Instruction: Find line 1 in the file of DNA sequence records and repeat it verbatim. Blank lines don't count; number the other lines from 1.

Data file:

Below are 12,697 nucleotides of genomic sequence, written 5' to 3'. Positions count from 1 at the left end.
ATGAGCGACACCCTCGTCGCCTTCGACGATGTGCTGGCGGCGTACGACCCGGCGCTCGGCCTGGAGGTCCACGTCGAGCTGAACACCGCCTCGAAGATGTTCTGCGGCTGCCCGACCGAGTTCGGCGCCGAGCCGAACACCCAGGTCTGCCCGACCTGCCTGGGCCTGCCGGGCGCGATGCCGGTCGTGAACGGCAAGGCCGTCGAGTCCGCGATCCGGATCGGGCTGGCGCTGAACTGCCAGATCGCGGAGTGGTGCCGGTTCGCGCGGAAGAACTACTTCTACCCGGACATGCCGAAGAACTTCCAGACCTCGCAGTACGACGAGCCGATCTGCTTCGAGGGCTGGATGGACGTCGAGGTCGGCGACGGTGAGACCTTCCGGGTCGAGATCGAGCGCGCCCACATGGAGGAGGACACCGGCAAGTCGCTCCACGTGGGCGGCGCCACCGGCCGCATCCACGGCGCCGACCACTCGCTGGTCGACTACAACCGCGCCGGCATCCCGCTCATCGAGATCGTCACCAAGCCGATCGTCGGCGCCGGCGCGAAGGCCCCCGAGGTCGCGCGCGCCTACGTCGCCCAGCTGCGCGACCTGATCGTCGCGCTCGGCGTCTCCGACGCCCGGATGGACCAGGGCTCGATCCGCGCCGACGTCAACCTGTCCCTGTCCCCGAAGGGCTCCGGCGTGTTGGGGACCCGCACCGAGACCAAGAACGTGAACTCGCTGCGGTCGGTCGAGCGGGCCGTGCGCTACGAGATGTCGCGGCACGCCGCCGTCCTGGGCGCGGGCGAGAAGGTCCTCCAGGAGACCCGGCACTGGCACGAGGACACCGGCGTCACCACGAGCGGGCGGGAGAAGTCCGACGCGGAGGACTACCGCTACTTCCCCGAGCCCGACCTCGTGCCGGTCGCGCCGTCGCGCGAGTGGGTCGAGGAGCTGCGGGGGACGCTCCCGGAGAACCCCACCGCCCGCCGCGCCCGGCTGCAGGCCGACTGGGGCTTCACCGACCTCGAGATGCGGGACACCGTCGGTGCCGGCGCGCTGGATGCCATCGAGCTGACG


Below are 12,697 nucleotides of genomic sequence, written 5' to 3'. Positions count from 1 at the left end.